Broadneck's 'wild man' defends his cage with a vengeance Goalie Peterson anchors Bruins defense

May 14, 1992|By Lem Satterfield | Lem Satterfield,Staff Writer

The way his older sister tells it, Broadneck junior goalie Sam Peterson "is a wild man. Always has been, always will be."

"When he was younger, whenever you turned around, he was jumping off of a couch or riding his Big Wheel in traffic," said Annapolis girls lacrosse coach Sue Chittim, who is 12 years Sam's senior.

"He was always getting into things and loved to do everything on his own. He was a crazy man."

Maybe that's why Peterson felt so comfortable when he was asked as a 6-year-old to play goalkeeper for the first time on his Cape St. Claire recreation league lacrosse team.

He had played in the "glory" position of attackman for a year, but admits he lacked the speed to be effective. But when Peterson's fury was "caged," he channeled it toward protecting what was his. And he grew to love goalkeeping, the job nobody wanted.

"It was tough, at first, getting hit with hard shots and wearing more protective pads than you do in high school," said Peterson, a 5-foot-11, 160-pounder. "It's tougher, physically, than most other positions because you're going to go home with a certain amount of bumps and bruises after every game. But it's less tiring, and you just get used to it."

Today, Broadneck coach Clay White calls the 16-year-old Peterson "simply the best goalie our school has ever had."

Entering the season, White tabbed his defense "a question mark." He said a key would be how Peterson, a 3.0 student at Broadneck, learned to lead "the 15 or so seniors" who returned from last year's Bruins squad, which went 10-5 and was eliminated by North County in the Class 4A-3A state quarterfinals.

"Last year, he had [All-County defender] Bryan Bowman settling things down for him," said White of Peterson, a starter on last year's team. "Respect wasn't given to him right away this year, he still had to earn it."

Peterson has done just that, stopping shots at a 70.5 percent clip and anchoring a defense that has yielded fewer than five goals per game. He allowed the most goals against Severna Park (an 11-8 victory) and in losses to Maryland Scholastic Association powers St. Mary's, 8-7, and Severn, 8-2.

"He's so consistent, and his presence gives us a lot of confidence," said junior defender Matt Konrad. "You don't have to worry about a fluke goal getting by him. He's become an exceptional team leader."

Still, Peterson finds himself in the shadows of two of the county's senior keepers -- Northeast's Steve Gorski, who is headed for UMBC and who this year led the Eagles to their first playoff appearance in five years, and Severn's Court Durling, who anchored the Admirals into the MSA's championship semifinals.

But while Gorski's and Durling's seasons ended with losses, Peterson leads Broadneck into Saturday's Class 4A-3A semifinals.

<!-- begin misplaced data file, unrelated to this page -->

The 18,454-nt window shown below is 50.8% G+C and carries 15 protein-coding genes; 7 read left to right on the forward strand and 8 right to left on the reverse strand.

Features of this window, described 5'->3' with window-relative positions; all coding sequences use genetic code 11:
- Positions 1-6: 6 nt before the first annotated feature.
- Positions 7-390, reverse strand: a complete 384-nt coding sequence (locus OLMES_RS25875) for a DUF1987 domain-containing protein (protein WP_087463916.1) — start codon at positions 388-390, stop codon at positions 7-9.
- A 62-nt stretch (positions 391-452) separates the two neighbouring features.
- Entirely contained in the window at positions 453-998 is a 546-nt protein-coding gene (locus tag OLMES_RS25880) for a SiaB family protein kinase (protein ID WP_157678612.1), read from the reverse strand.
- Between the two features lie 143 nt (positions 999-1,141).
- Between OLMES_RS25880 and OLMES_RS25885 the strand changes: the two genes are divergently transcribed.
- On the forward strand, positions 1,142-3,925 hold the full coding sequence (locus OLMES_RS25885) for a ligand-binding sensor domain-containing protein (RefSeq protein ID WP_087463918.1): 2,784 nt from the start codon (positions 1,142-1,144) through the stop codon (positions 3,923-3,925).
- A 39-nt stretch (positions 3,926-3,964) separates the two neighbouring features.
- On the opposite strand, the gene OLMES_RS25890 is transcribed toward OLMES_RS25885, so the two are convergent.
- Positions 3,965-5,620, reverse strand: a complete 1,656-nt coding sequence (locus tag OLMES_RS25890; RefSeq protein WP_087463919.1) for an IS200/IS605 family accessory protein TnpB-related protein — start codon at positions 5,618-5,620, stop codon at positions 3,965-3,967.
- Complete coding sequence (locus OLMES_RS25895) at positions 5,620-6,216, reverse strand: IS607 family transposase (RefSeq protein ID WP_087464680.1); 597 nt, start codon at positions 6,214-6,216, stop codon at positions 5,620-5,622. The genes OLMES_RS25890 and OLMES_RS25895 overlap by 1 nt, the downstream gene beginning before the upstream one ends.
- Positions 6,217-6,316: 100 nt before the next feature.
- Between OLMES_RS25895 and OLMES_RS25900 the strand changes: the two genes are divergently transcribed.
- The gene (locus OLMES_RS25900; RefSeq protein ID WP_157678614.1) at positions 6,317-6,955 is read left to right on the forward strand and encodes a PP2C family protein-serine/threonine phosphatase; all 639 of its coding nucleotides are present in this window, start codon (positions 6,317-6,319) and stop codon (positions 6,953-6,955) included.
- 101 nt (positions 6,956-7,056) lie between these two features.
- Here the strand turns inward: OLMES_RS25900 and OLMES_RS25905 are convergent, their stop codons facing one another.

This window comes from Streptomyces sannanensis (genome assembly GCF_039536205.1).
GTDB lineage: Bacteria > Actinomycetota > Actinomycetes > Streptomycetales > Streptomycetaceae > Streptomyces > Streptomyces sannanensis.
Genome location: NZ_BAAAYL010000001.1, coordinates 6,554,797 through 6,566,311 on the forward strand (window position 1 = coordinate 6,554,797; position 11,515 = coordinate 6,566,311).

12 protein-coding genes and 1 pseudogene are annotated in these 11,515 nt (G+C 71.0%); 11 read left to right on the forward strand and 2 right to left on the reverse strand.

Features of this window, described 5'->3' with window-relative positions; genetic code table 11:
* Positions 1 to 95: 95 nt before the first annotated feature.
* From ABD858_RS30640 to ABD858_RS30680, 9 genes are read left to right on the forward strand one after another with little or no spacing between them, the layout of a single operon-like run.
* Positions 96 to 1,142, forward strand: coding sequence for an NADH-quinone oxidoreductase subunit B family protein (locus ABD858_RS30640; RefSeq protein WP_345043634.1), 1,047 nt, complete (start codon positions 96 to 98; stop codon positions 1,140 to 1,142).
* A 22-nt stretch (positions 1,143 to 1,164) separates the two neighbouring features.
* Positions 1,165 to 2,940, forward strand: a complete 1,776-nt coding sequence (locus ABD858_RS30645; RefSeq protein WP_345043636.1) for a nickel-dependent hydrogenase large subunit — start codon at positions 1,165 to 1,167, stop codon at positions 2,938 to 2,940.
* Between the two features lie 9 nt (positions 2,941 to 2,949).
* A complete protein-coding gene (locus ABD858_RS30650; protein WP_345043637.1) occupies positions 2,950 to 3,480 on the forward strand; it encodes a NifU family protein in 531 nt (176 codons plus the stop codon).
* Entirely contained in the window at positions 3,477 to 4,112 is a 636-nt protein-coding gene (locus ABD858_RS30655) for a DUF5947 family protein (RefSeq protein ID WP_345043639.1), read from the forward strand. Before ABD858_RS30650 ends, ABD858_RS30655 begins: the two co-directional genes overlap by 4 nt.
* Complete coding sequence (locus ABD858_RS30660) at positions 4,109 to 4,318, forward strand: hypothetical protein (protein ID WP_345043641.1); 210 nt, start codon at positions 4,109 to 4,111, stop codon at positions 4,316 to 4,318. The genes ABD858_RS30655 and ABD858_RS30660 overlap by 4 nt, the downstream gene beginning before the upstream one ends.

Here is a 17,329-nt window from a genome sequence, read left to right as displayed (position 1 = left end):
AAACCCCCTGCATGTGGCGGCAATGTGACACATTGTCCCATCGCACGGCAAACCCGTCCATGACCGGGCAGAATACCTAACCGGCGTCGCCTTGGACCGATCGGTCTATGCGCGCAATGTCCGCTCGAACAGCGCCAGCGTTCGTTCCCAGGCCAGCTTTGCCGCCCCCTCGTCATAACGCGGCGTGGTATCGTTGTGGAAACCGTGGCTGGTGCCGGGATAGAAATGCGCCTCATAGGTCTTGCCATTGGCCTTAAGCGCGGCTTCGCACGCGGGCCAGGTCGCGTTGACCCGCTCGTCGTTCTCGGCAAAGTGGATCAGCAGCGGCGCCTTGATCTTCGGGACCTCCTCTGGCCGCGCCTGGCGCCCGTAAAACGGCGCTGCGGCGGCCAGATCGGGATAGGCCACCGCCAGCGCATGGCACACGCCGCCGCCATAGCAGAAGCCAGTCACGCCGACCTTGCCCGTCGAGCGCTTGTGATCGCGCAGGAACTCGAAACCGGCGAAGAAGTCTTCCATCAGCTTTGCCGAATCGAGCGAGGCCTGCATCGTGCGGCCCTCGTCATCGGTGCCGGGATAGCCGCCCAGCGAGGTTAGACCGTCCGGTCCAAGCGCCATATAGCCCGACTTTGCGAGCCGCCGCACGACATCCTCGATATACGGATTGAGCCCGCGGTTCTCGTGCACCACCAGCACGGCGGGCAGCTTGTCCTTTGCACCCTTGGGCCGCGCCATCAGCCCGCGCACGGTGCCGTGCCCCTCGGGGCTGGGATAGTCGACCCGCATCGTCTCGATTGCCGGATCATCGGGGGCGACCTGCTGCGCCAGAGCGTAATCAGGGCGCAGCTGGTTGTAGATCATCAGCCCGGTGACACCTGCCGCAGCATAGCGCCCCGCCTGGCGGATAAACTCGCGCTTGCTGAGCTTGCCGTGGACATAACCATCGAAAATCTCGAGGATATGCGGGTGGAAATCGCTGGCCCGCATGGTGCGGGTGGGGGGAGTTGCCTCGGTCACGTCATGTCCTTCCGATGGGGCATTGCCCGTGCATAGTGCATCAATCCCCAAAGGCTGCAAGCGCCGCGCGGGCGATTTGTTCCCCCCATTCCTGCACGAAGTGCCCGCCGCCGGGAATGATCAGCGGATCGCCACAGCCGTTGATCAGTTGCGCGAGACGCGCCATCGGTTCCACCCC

"Sam is our quarterback, dictating and setting the tempo for our offense and our defense," said White, whose 14-2 Bruins are ranked No. 9 in The Baltimore Sun poll. "I don't think I've seen him rattled yet."

In Tuesday night's 11-5 Class 4A-3A Region IV victory over South River, the Seahawks' scoring leader, Matt Czoka, fired a hard shot to the throat of the Broadneck keeper. Peterson was undaunted.

"[Injuries] are just part of the job. You can't cry over every hit you take," he said. "Most of the time, I get so mentally into the game that I don't notice any bruises until I get home. You just have to shake them off."

Peterson shook off Czoka's blast and contributed to the Bruins' third-quarter, 6-0 run that broke a 4-4 halftime tie.

"He made a couple of saves in crucial situations, and then he really gave them momentum with sharp outlet passes," said South River coach Greg Carroll. "If he's not hurting you in the cage, he's hurting you offensively. He can really run the show."

When his recreation league coach first assigned Peterson to his new position, unlike a lot of youngsters he saw it as an opportunity to be in control -- not only of his own destiny, but also that of the team. In fact, says his sister, he liked it too much for his own good.

A former lacrosse player at Severna Park, Chittim knows a lot about defense. Her 11-4 Annapolis squad had perhaps the county's best defense, ending the year ranked No. 9 in the metro area after a Class 4A-3A Region IV runner-up finish to her alma mater.

"Sam was very intense, and at first he took it all too seriously," Chittim said. "If his team lost a game, he thought it was all his fault and he'd take it personally."

That's still true, to some extent.

"I knew it would be hard at first, directing the defense, but they've gained confidence in me," Peterson said. "Coach evaluated me at the beginning of the year and said he wanted me to be a leader, so that's my job every game."

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